Milano imposes first-ever city property tax
MILANO—For the first time since its incorporation in 1977, the City of Milano will collect a property tax from its residents, apparently to fund the city’s first police department.
In a called meeting of the Milano City Council Friday, a 25-cents per $100 valuation ad valorem tax was unanimously voted into law.
Because Milano operates under Type B General Law and has no current debt, the .25-cent rate is the most it can collect.
OPEN MEETING—Around 30 people attended the meeting held at the town’s civic center. The meeting’s posted agenda did not include a portion for public comment, but Mayor Billy Barnett did field questions prior to opening the meeting.
“No public comment is on our agenda, but we don’t want to push you aside,” Barnett told the crowd. “The council members and I are in the same boat as you. Nobody likes taxes.”
Most of those speaking said they were not completely against a tax, but were concerned about what the collected funds would be used for.
James Walker said he didn’t understand why the tax was “all of a sudden important” and asked what the money was going to go towards.
“I thought our police officer would pay for himself, this is sort of catching me by surprise. If we are going to do a tax, I would like to see a city sewer system put in. It would help out those of us who are invested here and maybe even increase our property value,” Walker said.
“I just don’t know what the tax is for. Sounds like it is something we have got to do. I would like to know if this is just for a police department.”
Collin Owen was hired in February to be the town’s first-ever police chief, but has not begun his official duties due to the city not having a Texas Commission on Law Enforcement Officer Standards and Education (TECLOSE) license number.
Milano recently applied for a TECLOSE number from the state in order to start up its police department, but Barnett said its current status is “a work in progress.”
Barnett said Owen understands that there will be no pay until things get in order.
“We are starting with nothing here,” Barnett said. Owen is also trying to create a website for the city.
According to Barnett and city secretary Carolyn Vinton, in a 2003 vote Milano residents chose to create a police department.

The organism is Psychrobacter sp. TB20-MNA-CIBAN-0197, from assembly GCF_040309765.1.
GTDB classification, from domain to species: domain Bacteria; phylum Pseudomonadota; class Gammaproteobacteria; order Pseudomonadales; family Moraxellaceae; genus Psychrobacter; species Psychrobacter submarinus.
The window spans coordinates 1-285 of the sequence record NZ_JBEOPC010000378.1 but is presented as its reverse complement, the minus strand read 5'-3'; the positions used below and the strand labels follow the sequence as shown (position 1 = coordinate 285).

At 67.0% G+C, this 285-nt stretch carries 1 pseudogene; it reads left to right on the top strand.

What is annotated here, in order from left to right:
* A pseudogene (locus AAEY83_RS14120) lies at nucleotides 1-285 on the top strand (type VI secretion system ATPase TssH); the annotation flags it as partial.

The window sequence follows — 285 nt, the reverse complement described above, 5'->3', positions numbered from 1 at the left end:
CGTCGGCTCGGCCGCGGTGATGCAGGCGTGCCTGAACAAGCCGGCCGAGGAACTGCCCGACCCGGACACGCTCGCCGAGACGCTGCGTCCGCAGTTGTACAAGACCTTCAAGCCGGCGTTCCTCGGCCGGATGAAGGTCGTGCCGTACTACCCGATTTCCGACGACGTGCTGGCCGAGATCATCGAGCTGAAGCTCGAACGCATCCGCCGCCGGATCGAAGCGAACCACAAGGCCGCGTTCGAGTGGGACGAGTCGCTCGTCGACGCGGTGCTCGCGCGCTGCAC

Barnett never said specifically what the tax money would specifically be used for at first.
The amount to be collected is also uncertain as the Milam Appraisal District has not yet set the city’s meets and bounds.
BUDGET—Milano’s 2013 budget, adopted by the council in February, listed the police department as an expense of $65,000.
In the income section, the department was estimated to bring in $42,746.
Barnett said Milano couldn’t yet get the grants, either for the police department or a sewer system, because it had no ad valorem tax rate.
Barnett said that a new sewer system had been looked into by past mayors, but estimated costs ranged between $6 million and $8 million.
“Right now we bring in just about enough to keep the lights on,” Barnett added.
Residents are also new to the tax process, with one asking if the citizens would get a vote in the matter and another if the Milano Water Department could be taxed.
Barnett answered “ no” to both questions, noting the water department is tax-exempt.
MONEY IN—Bill Graham, a business owner in the city, but not a resident, asked Barnett if he knew the amount of money the new rate would bring in. Barnett said the council wouldn’t know until the meets and bounds were all configured and the numbers turned over to the Milam County Tax Office.
“We could give it to them and they modify it, maybe tell us we are charging too much,” Barnett said.
Milam County Tax Collector Kolette Morgan told The Reporter Tuesday that until the certified 2013 appraisal values are released, no amounts could be determined. They are not due out until July.
SO CONTRACT—Kara Clore inquired about a possible contract with the Milam County Sheriff’s Department to enforce the city ordinances and provide the same protection as a police department.
“The Sheriff’s Department will not come to a dog call or enforce any of our ordinances,” Barnett said. “They are busy within our county. We need to take care of our own problems.”
PUBLIC HEARINGS—Clore also asked why there were no official public hearings on the budget that was adopted in February, or on the new tax rate. Barnett gave no answer and officially opened the special meeting.
The motion was made by council member Carol Newman to adopt the 25-cent tax rate and seconded by Henry Dykes. Newman, Dykes and members David Hall and David Gunnels Jr. all voted in favor.
Until Friday, Milano was the only incorporated city in Milam County that did not collect a property tax.